In the last post I added footnotes on the Irish etymology of the names "Falls" and "Shankill".
The only piece of writing in the Irish language that I could find appeared on a mural which included the words "Lamh Dearg Abu" - from the Irish lamh = hand, dearg = red and abu a term of approbation, making the whole something like "Up the Red Hand!" or "The Red Hand Forever!" The mural was place by the Red Hand Commando, a small terrorist and paramilitary group incorporated into the structures of the UVF. I suspect that the Irish saying functions as the group's motto.
The Red Hand, of course, was originally a symbol used by the O'Neills, and therefore County Tyrone. In the Middle Ages the O'Neills of mid-Ulster ousted the Ulaid of East Ulster (after whom the province takes its name) as the province's dominant clan. So the Red Hand, symbol of the O'Neills, has come to be applied to the Prrovince of Ulster as a whole, and therefore to Northern Ireland.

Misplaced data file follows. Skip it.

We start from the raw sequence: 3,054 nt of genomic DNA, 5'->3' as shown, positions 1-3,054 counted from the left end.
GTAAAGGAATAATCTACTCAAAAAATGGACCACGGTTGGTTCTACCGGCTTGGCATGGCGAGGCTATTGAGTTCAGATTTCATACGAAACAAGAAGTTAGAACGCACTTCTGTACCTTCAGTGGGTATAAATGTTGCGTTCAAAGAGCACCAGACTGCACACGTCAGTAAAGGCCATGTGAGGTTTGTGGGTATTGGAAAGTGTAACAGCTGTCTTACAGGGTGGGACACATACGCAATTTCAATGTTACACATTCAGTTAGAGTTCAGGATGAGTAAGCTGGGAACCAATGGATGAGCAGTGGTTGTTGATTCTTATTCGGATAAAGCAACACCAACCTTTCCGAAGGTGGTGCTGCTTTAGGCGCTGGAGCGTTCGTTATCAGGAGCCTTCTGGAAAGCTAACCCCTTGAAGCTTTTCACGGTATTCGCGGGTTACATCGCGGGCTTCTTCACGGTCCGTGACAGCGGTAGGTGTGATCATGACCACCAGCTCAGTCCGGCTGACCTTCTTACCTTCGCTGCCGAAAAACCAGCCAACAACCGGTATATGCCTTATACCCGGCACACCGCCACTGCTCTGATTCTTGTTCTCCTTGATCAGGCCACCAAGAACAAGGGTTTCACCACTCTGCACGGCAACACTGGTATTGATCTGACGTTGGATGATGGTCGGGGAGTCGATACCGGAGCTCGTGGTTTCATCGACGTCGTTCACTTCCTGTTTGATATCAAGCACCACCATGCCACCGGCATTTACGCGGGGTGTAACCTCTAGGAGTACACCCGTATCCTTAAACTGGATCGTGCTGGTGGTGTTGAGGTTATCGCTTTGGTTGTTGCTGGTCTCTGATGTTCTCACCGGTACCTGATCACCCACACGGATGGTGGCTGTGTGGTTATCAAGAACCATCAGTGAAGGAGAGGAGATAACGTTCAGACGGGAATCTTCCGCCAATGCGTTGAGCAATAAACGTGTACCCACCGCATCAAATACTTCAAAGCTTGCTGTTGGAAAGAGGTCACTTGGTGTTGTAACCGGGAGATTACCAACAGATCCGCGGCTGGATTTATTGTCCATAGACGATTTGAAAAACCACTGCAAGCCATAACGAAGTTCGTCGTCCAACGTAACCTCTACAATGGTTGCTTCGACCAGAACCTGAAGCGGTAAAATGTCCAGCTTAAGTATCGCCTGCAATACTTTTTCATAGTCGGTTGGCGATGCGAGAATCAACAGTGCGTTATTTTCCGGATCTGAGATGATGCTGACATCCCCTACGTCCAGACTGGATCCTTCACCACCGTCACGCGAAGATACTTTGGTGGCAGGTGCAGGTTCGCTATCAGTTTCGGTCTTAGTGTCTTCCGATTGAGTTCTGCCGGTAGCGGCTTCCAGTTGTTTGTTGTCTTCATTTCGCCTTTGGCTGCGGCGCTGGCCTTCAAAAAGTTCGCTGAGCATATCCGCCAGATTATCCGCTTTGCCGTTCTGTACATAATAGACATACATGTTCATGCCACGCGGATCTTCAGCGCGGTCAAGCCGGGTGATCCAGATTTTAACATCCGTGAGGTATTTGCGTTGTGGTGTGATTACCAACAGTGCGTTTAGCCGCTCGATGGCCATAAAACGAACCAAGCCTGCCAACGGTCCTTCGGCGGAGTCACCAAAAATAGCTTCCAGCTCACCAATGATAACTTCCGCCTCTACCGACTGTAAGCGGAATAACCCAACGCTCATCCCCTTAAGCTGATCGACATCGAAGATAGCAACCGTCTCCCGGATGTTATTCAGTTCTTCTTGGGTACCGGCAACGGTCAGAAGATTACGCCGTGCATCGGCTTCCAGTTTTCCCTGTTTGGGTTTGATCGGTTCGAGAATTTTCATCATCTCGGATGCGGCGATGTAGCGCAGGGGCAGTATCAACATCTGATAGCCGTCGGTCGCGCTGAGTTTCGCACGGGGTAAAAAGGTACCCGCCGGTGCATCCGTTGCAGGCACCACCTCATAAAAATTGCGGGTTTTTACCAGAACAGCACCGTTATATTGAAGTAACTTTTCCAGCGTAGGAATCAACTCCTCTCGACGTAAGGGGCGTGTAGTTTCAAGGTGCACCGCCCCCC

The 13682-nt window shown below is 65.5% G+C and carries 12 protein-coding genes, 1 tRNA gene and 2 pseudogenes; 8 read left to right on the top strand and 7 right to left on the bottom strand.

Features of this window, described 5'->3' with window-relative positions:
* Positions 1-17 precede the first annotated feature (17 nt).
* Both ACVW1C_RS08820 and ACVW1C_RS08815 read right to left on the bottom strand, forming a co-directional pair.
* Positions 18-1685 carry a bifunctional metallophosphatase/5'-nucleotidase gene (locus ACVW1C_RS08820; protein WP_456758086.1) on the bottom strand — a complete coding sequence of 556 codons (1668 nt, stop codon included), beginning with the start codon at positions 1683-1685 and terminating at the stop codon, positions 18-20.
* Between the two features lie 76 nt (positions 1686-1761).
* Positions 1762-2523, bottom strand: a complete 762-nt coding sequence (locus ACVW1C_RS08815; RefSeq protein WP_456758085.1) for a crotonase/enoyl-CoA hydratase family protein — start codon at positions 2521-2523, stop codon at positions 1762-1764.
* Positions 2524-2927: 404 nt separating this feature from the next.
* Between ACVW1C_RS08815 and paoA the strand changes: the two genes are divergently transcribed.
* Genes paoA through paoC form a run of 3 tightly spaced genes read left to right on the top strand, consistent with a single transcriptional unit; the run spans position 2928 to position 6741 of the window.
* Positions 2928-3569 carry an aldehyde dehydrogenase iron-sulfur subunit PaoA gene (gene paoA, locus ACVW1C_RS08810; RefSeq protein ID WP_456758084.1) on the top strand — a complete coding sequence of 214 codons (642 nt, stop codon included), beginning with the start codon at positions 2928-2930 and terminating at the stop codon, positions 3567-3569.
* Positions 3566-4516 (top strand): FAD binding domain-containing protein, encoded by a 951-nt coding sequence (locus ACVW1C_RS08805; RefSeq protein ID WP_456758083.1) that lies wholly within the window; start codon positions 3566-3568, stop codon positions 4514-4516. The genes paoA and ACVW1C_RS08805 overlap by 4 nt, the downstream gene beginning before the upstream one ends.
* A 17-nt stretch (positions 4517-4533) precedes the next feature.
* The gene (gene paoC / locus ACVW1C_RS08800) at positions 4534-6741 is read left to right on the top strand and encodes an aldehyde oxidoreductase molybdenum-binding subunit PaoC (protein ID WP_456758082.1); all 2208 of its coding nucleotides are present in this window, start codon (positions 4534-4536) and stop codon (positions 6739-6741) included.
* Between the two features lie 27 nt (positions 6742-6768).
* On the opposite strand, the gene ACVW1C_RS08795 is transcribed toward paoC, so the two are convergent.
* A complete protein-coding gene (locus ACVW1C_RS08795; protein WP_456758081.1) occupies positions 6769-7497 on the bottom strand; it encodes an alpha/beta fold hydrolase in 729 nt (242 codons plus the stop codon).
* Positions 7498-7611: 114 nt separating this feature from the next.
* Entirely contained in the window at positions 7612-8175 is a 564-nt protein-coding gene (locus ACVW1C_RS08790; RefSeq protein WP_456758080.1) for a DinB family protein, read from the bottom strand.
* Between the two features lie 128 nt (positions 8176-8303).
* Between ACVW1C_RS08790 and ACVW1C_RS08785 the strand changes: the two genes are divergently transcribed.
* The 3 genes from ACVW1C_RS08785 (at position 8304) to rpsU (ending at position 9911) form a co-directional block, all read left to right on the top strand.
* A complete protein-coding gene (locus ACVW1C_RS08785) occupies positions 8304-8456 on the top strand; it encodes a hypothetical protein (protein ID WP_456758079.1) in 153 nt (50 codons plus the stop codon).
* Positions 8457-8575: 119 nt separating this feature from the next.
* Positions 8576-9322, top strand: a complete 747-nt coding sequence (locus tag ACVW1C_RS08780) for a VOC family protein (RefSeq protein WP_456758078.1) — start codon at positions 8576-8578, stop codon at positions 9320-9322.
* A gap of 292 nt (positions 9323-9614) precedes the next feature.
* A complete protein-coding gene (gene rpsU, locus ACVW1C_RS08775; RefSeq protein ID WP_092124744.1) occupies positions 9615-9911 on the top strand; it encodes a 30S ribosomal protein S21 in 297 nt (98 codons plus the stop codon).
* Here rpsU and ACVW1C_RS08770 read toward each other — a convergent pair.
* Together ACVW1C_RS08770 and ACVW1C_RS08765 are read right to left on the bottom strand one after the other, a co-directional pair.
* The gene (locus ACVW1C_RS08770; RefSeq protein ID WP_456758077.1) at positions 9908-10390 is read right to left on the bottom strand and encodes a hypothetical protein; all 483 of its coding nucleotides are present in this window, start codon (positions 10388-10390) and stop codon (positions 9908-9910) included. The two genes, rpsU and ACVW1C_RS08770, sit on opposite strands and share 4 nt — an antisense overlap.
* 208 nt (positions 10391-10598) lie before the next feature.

A Left Hand would seem to be closer to the meaning of the original story (see here) of why a red, or bloody, hand came to be used by the O'Neills as their symbol. Indeed a left hand is used in Belfast at the Linen Hall Library (see here) and at Queen's University. Elsewhere, however, a Right Hand has become the norm, following its adoption in the flags of the Province of Ulster and of Northern Ireland.
I was able to discover Ulster-Scots used in this plaque outside West Belfast Orange Hall on the Shankill Road. The plaque reads -
342-344 Shankill Road, Belfast BT13 3AB
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